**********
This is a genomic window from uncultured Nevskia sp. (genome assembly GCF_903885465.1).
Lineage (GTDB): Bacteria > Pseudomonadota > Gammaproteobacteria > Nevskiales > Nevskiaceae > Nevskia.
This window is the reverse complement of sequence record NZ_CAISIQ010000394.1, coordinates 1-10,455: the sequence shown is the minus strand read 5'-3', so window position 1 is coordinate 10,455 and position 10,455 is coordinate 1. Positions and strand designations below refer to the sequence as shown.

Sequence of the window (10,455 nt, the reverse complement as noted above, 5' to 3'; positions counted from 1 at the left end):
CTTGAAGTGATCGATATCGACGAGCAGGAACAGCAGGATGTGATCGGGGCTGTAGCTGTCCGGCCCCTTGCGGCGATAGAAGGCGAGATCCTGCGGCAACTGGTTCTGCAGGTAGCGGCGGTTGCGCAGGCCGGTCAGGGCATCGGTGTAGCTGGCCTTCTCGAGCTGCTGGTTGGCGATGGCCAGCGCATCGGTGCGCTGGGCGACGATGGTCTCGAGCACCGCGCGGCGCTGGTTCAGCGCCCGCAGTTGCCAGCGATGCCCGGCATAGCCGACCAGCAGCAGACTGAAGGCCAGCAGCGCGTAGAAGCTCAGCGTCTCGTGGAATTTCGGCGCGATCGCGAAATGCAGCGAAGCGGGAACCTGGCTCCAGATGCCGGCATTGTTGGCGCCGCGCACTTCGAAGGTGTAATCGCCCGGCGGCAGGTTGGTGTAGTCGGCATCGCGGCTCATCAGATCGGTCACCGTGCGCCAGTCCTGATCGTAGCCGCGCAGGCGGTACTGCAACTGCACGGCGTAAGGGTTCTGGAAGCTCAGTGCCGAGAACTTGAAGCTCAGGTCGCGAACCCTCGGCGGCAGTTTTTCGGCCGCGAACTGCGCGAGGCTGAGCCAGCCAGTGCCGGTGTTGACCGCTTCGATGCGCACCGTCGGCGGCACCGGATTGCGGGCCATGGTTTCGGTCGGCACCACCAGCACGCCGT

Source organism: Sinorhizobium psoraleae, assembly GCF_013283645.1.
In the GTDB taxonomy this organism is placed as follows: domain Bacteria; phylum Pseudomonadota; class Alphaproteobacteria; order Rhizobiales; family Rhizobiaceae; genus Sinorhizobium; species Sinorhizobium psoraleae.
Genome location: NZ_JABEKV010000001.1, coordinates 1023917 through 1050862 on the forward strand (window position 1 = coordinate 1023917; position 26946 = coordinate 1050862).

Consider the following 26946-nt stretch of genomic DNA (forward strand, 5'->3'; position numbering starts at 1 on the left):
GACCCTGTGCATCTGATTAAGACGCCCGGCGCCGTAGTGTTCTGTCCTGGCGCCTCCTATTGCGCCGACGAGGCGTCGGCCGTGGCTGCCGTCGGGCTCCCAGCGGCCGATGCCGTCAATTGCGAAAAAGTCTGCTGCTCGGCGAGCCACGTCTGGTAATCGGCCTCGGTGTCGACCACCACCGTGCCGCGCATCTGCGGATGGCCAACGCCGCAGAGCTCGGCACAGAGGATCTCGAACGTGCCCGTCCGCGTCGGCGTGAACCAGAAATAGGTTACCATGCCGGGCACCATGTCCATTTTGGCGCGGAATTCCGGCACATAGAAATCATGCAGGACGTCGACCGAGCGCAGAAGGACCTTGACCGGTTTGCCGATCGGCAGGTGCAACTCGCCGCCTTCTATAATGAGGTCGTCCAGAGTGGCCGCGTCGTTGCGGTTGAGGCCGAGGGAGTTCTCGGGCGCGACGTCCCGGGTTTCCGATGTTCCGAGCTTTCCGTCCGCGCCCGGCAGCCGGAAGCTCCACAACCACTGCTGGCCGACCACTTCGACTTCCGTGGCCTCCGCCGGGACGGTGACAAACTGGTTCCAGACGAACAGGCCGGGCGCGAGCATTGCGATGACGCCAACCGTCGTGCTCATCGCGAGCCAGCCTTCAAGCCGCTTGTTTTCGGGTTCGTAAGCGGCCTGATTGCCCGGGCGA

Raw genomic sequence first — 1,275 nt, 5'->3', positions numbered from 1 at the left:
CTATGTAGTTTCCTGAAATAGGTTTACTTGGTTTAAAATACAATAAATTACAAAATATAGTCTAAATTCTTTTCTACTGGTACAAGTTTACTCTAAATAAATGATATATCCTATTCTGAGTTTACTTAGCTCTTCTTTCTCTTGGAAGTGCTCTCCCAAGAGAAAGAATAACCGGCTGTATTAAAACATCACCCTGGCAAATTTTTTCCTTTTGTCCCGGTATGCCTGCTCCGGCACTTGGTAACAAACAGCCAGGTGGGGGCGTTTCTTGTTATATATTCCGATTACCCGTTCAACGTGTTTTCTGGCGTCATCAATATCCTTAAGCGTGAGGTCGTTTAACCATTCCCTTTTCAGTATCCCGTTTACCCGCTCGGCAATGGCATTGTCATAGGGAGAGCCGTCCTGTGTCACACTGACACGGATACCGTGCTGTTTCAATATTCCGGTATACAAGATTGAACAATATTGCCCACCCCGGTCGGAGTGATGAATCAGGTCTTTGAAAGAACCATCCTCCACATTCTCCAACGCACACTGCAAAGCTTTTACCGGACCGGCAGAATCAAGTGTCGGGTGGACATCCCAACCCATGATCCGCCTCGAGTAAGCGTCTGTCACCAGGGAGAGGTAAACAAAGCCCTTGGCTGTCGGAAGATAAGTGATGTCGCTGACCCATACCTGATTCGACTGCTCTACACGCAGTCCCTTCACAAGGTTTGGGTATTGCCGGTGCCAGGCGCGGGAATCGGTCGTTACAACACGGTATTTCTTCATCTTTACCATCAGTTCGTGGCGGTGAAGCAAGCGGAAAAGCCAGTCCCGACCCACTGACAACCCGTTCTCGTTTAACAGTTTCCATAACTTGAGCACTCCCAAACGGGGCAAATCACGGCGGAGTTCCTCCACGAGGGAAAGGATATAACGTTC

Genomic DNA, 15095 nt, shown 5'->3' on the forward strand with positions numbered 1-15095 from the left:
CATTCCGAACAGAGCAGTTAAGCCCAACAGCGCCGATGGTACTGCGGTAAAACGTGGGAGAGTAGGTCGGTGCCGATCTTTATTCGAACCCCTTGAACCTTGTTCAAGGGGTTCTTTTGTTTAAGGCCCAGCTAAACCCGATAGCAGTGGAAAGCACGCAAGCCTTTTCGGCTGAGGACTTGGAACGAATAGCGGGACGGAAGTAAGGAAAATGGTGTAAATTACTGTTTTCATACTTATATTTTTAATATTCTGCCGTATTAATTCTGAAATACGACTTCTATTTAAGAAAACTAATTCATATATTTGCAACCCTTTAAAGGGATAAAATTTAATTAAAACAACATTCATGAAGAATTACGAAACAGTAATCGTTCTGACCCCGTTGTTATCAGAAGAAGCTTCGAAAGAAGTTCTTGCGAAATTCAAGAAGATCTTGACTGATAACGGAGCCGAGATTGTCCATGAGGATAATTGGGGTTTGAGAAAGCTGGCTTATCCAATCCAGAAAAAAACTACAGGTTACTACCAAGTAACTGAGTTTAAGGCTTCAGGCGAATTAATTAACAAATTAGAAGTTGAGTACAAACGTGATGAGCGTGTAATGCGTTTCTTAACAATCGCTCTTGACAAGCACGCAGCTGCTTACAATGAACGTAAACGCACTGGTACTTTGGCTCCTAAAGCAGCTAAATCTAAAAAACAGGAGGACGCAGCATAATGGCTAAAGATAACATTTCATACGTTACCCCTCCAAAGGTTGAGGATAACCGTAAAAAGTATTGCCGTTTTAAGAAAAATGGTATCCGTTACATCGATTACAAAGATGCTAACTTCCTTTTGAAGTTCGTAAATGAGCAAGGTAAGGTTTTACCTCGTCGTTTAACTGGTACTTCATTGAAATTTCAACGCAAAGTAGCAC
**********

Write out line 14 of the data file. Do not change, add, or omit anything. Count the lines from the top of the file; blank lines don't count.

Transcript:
CATTCCGAACAGAGCAGTTAAGCCCAACAGCGCCGATGGTACTGCGGTAAAACGTGGGAGAGTAGGTCGGTGCCGATCTTTATTCGAACCCCTTGAACCTTGTTCAAGGGGTTCTTTTGTTTAAGGCCCAGCTAAACCCGATAGCAGTGGAAAGCACGCAAGCCTTTTCGGCTGAGGACTTGGAACGAATAGCGGGACGGAAGTAAGGAAAATGGTGTAAATTACTGTTTTCATACTTATATTTTTAATATTCTGCCGTATTAATTCTGAAATACGACTTCTATTTAAGAAAACTAATTCATATATTTGCAACCCTTTAAAGGGATAAAATTTAATTAAAACAACATTCATGAAGAATTACGAAACAGTAATCGTTCTGACCCCGTTGTTATCAGAAGAAGCTTCGAAAGAAGTTCTTGCGAAATTCAAGAAGATCTTGACTGATAACGGAGCCGAGATTGTCCATGAGGATAATTGGGGTTTGAGAAAGCTGGCTTATCCAATCCAGAAAAAAACTACAGGTTACTACCAAGTAACTGAGTTTAAGGCTTCAGGCGAATTAATTAACAAATTAGAAGTTGAGTACAAACGTGATGAGCGTGTAATGCGTTTCTTAACAATCGCTCTTGACAAGCACGCAGCTGCTTACAATGAACGTAAACGCACTGGTACTTTGGCTCCTAAAGCAGCTAAATCTAAAAAACAGGAGGACGCAGCATAATGGCTAAAGATAACATTTCATACGTTACCCCTCCAAAGGTTGAGGATAACCGTAAAAAGTATTGCCGTTTTAAGAAAAATGGTATCCGTTACATCGATTACAAAGATGCTAACTTCCTTTTGAAGTTCGTAAATGAGCAAGGTAAGGTTTTACCTCGTCGTTTAACTGGTACTTCATTGAAATTTCAACGCAAAGTAGCAC